Domino’s: U.S. unit growth starts with better unit margins

Staff Writer
Domino’s: U.S. unit growth starts with better unit margins

Officials for Ann Arbor, Mich.-based Domino’s Pizza Inc. said they were pleased with the company’s global performance in 2011, but chief executive Patrick Doyle said the brand has not achieved the momentum it wanted in terms of domestic restaurant growth.

The number of franchised locations in the United States grew in 2011, he said, but mostly as a result of strong franchisees acquiring 58 company-operated locations. Since 2008, weaker franchise operators were asked to leave the system by selling their underperforming units to stronger franchisees. But in 2012, Domino’s wants to start growing the system again by building new restaurants, Doyle said.

“We expected to see better domestic store growth numbers in 2011, based on the good year our operators had in 2010,” Doyle said Tuesday during Domino’s fourth-quarter earnings call. “However, we experienced spikes in commodity prices in 2011, which eroded store margins during the summer and made franchisees more hesitant to expand.”

Domino’s, whose 4,907 locations in the United States include 4,513 franchised units, will work to improve unit economics to better allow franchisees to grow in 2012, Doyle said.

“There was a period of time where the best return [franchisees] could get would be to buy some stores from a franchisee leaving the system,” he said. “Those opportunities start to disappear, and those who want to grow are going to need to build new stores.”

Growing sales, mitigating costs

In the fourth quarter, new side dish products like Stuffed Cheesy Bread and Parmesan Bread Bites helped Domino’s improve its levels of retention, customer satisfaction and guest frequency, while contributing to increased check averages and profits, Doyle said.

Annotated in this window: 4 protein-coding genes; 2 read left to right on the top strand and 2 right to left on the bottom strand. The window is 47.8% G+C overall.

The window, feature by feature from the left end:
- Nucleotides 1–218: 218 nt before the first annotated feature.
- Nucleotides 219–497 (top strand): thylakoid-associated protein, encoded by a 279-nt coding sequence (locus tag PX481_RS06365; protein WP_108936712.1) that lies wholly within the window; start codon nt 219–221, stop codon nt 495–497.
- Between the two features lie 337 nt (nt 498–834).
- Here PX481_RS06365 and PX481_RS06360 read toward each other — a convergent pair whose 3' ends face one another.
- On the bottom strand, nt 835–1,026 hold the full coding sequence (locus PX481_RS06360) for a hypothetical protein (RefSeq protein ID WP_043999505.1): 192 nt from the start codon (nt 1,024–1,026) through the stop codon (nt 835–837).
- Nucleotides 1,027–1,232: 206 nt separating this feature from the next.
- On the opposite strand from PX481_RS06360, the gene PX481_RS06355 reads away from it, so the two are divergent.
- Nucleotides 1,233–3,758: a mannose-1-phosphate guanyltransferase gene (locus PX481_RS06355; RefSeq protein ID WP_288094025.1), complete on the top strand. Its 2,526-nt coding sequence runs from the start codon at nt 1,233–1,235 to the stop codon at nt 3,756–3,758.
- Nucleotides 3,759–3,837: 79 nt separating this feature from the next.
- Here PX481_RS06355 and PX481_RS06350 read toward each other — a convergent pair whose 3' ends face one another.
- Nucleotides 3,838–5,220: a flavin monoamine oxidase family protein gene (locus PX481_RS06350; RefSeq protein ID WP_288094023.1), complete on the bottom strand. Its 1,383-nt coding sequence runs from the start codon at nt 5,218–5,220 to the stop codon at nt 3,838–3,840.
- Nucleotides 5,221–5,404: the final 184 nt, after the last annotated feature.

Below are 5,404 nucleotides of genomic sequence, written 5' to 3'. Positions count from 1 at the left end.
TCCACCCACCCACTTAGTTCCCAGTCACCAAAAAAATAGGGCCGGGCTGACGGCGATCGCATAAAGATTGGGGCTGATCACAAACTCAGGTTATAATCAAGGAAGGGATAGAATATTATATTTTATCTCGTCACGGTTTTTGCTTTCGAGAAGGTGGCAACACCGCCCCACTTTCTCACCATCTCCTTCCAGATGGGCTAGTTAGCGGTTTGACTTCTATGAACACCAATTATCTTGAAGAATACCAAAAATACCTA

Domino’s said it will also focus on its bottom line with labor improvements. During the Jan. 1-ended fourth quarter, nearly 2-percent improvements to labor costs resulted from a combination of higher sales and leverage from online ordering and carryout sales.

“Even though I talk about the store-level pressure on margins, the fourth quarter was better for our corporate stores and our franchisees,” Doyle said. “That’s nice forward progress there, and it’s a trend that we need to keep going. … We’ve got a newer, higher level of sales, and the stores as they adjust to that higher level are figuring out how to get more efficient over time and settle into that new higher base and grow from it.”

Domino’s rang up about $1.8 billion in online sales globally, or about $34 million a week, in 2011, Doyle said. The chain’s domestic system now handles one-third of its orders online, and it had its best online-sales week ever during the week of Cyber Monday in December, Doyle added.